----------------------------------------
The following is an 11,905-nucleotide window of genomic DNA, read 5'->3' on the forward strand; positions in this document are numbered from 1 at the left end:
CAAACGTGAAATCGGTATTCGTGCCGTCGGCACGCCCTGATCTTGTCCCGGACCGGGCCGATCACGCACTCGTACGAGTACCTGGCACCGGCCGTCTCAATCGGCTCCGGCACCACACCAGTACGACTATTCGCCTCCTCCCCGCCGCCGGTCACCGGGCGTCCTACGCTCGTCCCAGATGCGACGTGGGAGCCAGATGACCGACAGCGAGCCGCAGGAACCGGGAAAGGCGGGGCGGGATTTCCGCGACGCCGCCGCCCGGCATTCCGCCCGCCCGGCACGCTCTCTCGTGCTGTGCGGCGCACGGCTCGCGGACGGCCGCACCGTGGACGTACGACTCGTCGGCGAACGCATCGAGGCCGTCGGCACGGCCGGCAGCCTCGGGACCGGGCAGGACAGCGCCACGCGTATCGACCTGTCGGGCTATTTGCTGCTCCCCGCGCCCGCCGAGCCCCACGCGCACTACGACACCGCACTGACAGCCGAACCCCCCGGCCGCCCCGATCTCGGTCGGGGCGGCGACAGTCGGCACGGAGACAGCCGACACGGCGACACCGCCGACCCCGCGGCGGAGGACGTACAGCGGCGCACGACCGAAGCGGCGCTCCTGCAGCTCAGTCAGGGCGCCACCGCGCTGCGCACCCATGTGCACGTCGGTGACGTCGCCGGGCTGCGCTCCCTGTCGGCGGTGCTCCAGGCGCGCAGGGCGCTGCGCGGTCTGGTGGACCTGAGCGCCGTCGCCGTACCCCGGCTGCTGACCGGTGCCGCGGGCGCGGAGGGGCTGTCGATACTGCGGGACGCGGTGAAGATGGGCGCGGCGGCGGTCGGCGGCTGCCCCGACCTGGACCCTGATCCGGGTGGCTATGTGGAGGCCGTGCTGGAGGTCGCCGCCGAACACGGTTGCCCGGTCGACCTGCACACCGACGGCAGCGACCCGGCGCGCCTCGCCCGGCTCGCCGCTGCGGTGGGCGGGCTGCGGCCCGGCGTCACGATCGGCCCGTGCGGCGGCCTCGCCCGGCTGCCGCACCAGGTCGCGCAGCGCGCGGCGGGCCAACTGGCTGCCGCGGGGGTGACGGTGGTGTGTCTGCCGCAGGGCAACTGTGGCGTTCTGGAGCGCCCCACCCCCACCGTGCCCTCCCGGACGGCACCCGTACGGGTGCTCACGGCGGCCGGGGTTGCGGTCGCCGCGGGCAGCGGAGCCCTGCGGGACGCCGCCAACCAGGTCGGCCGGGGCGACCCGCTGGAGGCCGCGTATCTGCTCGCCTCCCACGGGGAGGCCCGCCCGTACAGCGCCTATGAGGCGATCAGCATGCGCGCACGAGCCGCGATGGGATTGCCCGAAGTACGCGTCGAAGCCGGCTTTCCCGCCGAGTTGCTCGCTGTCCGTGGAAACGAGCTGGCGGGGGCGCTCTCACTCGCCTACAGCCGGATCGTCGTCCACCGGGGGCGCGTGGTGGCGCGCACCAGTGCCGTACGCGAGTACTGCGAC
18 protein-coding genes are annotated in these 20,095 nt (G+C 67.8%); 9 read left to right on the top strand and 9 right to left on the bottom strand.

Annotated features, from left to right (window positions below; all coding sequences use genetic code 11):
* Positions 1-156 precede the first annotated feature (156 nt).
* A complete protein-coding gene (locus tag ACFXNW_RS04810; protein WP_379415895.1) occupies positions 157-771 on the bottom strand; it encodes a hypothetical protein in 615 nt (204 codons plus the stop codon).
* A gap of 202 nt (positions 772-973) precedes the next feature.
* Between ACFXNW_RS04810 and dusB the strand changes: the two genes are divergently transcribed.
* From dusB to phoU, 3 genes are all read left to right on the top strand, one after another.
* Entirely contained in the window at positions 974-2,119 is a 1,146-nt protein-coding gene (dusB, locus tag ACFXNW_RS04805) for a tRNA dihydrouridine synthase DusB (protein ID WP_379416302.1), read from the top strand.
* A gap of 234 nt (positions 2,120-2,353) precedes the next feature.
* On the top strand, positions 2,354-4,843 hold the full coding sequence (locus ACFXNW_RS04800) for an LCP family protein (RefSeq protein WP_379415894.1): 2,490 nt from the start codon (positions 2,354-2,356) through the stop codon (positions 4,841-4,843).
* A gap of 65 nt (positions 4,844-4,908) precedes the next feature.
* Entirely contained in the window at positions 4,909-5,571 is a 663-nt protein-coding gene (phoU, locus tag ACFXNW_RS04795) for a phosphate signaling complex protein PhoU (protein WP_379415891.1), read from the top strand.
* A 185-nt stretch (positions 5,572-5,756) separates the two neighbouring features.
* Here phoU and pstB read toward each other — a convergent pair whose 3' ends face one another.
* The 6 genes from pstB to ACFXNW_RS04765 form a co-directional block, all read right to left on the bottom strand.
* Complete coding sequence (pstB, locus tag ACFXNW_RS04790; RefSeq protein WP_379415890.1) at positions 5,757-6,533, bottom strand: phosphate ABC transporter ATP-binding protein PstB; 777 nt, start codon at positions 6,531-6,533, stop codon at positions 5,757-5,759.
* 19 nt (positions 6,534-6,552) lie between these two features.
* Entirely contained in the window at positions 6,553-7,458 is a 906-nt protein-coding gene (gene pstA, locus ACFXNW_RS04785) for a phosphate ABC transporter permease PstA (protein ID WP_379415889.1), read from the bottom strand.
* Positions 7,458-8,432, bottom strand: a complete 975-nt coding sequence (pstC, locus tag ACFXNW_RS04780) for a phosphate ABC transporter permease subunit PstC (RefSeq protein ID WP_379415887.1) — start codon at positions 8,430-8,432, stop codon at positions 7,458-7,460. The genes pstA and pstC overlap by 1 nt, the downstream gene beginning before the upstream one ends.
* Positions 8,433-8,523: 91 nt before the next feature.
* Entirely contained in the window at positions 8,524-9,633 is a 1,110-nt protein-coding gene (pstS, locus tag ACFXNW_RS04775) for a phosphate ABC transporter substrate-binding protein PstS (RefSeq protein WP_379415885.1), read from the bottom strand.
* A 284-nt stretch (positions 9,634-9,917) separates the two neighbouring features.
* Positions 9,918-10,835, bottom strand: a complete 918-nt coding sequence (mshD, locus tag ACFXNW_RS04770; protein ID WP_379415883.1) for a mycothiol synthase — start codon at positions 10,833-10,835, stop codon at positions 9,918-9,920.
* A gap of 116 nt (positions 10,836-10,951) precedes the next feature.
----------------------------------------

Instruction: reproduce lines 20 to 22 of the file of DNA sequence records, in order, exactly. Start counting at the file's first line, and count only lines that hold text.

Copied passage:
* Entirely contained in the window at positions 6,553-7,458 is a 906-nt protein-coding gene (gene pstA, locus ACFXNW_RS04785) for a phosphate ABC transporter permease PstA (protein ID WP_379415889.1), read from the bottom strand.
* Positions 7,458-8,432, bottom strand: a complete 975-nt coding sequence (pstC, locus tag ACFXNW_RS04780) for a phosphate ABC transporter permease subunit PstC (RefSeq protein ID WP_379415887.1) — start codon at positions 8,430-8,432, stop codon at positions 7,458-7,460. The genes pstA and pstC overlap by 1 nt, the downstream gene beginning before the upstream one ends.
* Positions 8,433-8,523: 91 nt before the next feature.